2016 Recreational Sports Trends

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If I asked you what the most popular recreational sport of 2016 is, what would you choose? Soccer? Volleyball? Maybe Tennis?The answer may surprise you.

According to a recent study conducted by GreenPlay Consultants, the number one recreational sport of 2016 (so far) that recreational facilities are adding is Pickleball. Strange, no? Well, though it may seem a strange at first, the rising popularity actually comes from the growing popularity of “simple” and “small” sports and activities. More trending sports in this area include small group training, mini-soccer, body-weight training, Ultimate Frisbee, and more recently, shortened sports seasons.

There are a couple key benefits that come from adding these “small and simple” activities. For one, facilities have an easier time integrating them into their existing programs as these activities usually require smaller spaces, less equipment and time. Mini-soccer only takes up about half of a traditional soccer field and Pickleball takes up only about a quarter of a regular tennis court, allowing for about four matches to take place at once.
An added benefit of these scaled-down sports is that people of all physical capabilities can play them. While they are popular with children and adults, older players are jumping on the trend as well because they don’t need to exert the same amount of energy as they would in the traditional forms of these sporting activities.

Many facilities are also adopting the trend of smaller seasons for sports leagues to accommodate the busy schedules of adults. As a result, the cost and use of equipment goes down and there are more opportunities for incoming revenue as leagues begin back-to-back.

Also trending are leisure or less athletic sports such as wiffleball, kickball, dodgeball, and hula-hoops. These activities are nowhere near as intense as other competitive sports, and work nicely into schedules as they can easily be played right after work and virtually anywhere. Some of the more popular leisure sports include foot gold, archery, and more recently Bubble Soccer which involves inflatable “bubbles” that players don which protects them upon impact with other players. Essentially, it’s bumper cars but with bubbles!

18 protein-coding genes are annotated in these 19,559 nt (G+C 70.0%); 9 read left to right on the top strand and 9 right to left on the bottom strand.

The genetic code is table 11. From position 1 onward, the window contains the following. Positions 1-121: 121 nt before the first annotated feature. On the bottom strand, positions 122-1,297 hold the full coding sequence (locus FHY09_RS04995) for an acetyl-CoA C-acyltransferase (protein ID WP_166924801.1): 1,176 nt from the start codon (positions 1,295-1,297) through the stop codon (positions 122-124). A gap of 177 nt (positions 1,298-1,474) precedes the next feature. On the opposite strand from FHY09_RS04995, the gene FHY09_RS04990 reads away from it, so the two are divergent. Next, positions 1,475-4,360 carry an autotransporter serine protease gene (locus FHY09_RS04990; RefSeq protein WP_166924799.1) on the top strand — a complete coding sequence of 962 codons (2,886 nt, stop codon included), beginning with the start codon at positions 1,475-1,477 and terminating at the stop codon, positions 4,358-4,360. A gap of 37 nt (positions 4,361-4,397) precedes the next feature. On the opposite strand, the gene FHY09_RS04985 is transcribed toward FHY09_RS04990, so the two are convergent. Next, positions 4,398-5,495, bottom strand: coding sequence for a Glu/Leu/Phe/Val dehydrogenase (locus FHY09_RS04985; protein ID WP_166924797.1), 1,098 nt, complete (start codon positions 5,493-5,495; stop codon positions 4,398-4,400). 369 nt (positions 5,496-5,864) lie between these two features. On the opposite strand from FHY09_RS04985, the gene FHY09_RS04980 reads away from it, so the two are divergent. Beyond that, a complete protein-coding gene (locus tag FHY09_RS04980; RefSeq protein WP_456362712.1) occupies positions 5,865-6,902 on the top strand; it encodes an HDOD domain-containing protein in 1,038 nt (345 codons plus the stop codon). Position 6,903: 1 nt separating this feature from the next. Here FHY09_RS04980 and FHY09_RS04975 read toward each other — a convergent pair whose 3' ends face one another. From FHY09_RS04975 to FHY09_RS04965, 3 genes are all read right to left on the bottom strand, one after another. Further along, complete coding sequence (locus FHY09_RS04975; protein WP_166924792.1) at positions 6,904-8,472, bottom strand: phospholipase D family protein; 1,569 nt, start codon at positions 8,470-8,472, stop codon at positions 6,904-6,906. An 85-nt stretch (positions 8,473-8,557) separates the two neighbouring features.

These rising trends have proven to be extremely beneficial to recreational facilities as they have driven down the cost of operation while increasing demand for new recreation possibilities. This is why it is so important to pay attention to predicted trends and consistently update services that your facility offers. All of the trends we’ve mentioned generate more interest in your business and creates various new streams of revenue. Get ahead of the curb by tapping into your local community. Find out what activities are generating the most interest and don’t be afraid to ask what new trends your clients have heard of that they would like to try!

Health Clubs and Property Taxes

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There’s been a lot of talk recently about Rodney Steven II, owner of Genesis Health Clubs in Wichita, Kansas. Steven has been fighting local YMCAs that receive tax-exempt status, arguing that the Ys have an unfair advantage over for-profit health clubs that pay property taxes.

Last month, by a 25-14 vote, a bill passed in the Kansas Senate that would exempt for-profit health clubs from paying property taxes. The exemption reportedly applies to health clubs that focus on cardio and strength equipment but not specialty clubs, such as golf courses, spas, and tennis facilities. The bill is now in a House-Senate conference committee, and will presumably be taken up again when the Kansas Legislature resumes its current session on May 8th, after a break.

What people have been debating is, first of all, whether the votes in favor are legit. Some critics have accused Steven of having bought the vote, as his company donated at least $45,000 to Kansas Senate Republicans during their campaigns over the past two years. Twenty of the 24 senators who received contributions from his company voted for the bill, according to reports. (Steven, refuting any connection between his donations and the votes, has pointed out that he’s been politically active for years, that no bill had been written when the donations were made, and that some senators who voted for the bill did not receive any contributions.)

Critics also have argued that the bill would have an impact on local school and municipal budgets that collect property tax money, and that private golf clubs, child-care centers, waste collection companies, and generally any private entity that competes with municipal services might find themselves freed of the obligation to pay property taxes if the bill passes.

But, as Steven told the online fitness business news source Club Industry, “Even municipal golf courses in Kansas are required to collect and pay some taxes. Not every non-profit in Kansas is tax-exempt. Only non-profit and municipal health clubs are 100 percent exempt from collecting and/or paying any taxes. This unique exemption was granted to non-profit health clubs in 1998 by the Kansas Legislature.” And, Steven says, “The Legislature needs to fix their creation of this inequity.”

What do you think? Is the 1998 law unfair? Should for-profit health clubs be required to pay property taxes if nonprofit and municipal clubs are not? Instead, should YMCAs, as one senator suggested, be required to pay property taxes? If the bill passes, will the door be opened for other organizations that compete with municipal services to claim exemption? And might schools and other municipal services be negatively impacted if they are?

What are your own experiences with property taxes?